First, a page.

Mystery Explained: Glow in Night Sky Was Astronaut Urine
At 9:40 p.m. EDT (0140 GMT) Wednesday from Madison, Wisconsin, Abe Megahed photographed the trail made when the space shuttle Discovery dumped waste water.
Credit: Abe Megahed

The beautiful trail in the sky looked like a mysterious celestial event. In reality, it was urine.

Some skygazers were treated to the unexpected view of a bright sparkling glow Wednesday night, created when astronauts aboard the space shuttle Discovery dumped the waste out into space.

The water dump was a scheduled task for STS-128 pilot Kevin Ford, who poured out urine and waste water stored aboard the shuttle in preparation for a landing attempt Thursday. Weather thwarted that try, but astronauts plan another landing attempt Friday at 5:48 p.m. EDT (2148 GMT) in Florida, though rain and high winds are expected again.

The light show Wednesday was aided by an unusually large amount of water being dumped all at once - about 150 pounds (68 kg), said NASA spokeswoman Kylie Clem. Discovery had just undocked from the International Space Station the day before, and had not been able to unload waste water during the 10-day visit.

"It would have been a large quantity because we don?t do water dumps while docked to the station now," Clem told SPACE.com in an e-mail. "That is a fairly new restriction over the last couple of flights in order to prevent potential contamination of the Kibo module."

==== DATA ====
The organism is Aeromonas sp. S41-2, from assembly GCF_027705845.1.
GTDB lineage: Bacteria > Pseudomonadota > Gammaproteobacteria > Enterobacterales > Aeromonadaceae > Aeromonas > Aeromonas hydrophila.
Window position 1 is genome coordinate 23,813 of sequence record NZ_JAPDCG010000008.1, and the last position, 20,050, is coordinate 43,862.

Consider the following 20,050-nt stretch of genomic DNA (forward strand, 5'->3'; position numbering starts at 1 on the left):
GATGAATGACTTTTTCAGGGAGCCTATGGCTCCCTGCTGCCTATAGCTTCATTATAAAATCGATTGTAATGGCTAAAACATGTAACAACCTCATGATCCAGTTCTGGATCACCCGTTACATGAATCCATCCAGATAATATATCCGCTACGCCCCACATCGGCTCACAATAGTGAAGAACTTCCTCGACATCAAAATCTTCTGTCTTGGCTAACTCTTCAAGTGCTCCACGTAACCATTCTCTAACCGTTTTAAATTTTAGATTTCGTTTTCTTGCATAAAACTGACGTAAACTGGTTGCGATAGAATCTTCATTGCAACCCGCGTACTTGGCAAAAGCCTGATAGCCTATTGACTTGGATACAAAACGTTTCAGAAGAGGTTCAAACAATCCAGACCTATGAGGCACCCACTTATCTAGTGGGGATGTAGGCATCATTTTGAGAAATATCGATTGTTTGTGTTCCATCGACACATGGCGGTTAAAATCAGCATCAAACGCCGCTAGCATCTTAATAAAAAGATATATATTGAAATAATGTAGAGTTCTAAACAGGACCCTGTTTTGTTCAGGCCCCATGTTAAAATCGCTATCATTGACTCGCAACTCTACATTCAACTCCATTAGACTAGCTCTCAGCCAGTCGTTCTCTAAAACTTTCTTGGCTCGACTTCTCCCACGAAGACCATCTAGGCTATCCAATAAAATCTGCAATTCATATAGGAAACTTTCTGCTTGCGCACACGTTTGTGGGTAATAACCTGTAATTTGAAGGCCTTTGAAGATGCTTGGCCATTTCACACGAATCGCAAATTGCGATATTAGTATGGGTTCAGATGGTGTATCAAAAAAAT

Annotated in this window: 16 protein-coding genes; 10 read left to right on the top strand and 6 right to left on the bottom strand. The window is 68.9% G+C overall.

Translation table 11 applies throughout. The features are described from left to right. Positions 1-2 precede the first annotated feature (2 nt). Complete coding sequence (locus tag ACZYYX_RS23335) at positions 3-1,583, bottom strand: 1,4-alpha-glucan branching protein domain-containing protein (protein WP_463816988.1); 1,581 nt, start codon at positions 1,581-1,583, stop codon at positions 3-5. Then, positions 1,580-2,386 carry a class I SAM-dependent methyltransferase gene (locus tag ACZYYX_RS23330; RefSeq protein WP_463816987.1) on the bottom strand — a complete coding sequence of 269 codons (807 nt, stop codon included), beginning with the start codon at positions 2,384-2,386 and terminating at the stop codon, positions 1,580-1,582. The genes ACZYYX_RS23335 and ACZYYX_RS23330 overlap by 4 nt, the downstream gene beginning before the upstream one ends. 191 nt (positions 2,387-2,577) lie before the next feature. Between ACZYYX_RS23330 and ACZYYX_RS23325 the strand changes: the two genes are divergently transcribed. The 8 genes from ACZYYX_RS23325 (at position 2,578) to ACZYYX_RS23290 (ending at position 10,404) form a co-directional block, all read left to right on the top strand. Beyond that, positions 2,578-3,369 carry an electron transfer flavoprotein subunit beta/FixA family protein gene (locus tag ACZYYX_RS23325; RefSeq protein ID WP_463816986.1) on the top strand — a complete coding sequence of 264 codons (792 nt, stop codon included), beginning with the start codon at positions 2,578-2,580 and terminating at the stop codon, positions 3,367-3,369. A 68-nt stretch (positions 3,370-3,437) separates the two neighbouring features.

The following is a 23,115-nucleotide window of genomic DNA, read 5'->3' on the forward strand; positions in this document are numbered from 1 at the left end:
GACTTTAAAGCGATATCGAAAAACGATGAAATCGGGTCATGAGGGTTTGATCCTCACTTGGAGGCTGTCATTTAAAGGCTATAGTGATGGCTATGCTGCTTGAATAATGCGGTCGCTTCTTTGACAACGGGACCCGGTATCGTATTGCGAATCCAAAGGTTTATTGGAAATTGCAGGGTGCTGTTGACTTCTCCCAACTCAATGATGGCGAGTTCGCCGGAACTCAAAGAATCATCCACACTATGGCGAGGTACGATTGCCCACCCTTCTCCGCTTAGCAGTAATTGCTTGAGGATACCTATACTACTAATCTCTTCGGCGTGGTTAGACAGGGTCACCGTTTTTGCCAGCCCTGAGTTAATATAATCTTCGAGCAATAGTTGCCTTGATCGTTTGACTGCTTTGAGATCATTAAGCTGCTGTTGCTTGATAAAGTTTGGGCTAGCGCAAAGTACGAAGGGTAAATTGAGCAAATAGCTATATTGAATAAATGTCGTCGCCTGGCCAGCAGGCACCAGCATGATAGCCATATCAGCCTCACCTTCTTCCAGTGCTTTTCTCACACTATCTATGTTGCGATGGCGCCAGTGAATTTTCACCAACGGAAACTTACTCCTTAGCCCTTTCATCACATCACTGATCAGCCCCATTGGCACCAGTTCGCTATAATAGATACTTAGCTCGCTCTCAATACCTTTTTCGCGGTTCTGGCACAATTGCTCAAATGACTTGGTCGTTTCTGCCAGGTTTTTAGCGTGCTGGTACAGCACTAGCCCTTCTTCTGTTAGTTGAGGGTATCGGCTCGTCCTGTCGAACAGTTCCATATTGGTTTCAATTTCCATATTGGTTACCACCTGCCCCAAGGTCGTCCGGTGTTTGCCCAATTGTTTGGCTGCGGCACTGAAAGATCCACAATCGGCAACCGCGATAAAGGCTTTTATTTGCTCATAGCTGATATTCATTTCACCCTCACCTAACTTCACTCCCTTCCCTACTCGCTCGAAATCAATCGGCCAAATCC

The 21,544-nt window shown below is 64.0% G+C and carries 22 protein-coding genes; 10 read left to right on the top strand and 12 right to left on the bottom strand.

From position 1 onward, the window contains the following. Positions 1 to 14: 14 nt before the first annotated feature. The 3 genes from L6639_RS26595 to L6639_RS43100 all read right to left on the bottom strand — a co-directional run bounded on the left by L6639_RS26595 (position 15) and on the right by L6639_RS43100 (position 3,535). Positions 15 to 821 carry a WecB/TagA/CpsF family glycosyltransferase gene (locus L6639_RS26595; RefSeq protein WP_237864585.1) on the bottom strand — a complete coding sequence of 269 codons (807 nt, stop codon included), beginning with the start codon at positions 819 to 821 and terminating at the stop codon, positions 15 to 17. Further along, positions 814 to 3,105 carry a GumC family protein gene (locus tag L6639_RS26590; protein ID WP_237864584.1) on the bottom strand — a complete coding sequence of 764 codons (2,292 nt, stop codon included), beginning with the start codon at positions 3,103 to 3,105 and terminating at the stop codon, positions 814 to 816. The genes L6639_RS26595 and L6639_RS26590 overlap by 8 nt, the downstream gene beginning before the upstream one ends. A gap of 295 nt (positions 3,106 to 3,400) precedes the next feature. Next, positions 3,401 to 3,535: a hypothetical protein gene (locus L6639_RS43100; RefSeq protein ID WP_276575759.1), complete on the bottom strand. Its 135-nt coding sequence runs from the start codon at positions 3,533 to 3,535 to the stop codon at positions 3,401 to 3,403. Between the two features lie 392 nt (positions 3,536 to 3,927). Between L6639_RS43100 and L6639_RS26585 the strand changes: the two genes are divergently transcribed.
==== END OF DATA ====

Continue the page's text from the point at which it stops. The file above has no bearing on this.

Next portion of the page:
The Kibo module is a new Japanese-built research lab on the space station that includes an external platform to expose science experiments to the space environment. Water dumps from a docked shuttle could potentially pollute the experiments.

In general, though, spotting space water dumps from Earth is common, Clem said.

Waste water usually freezes upon jettison into a cloud of tiny ice droplets. Then when the sun hits, the ice sublimates directly into water vapor and disperses in space.

A number of people in North America apparently spotted Wednesday's dump, and some sent pictures to the Web site SpaceWeather.com.

One of them, Abe Megahed, photographed the tail at 9:40 p.m. EDT (0140 GMT) Wednesday from Madison, Wisconsin.

"I just watched the shuttle and station flyover (8:40 PM CST 9/9/09) and was surprised to see that the shuttle was sporting a massive curved plume," he wrote. "What could it be? Something venting? An OMS burn? RCS thrusters? A massive, record breaking urine dump?"

It turns out he wasn't wrong about that last one.

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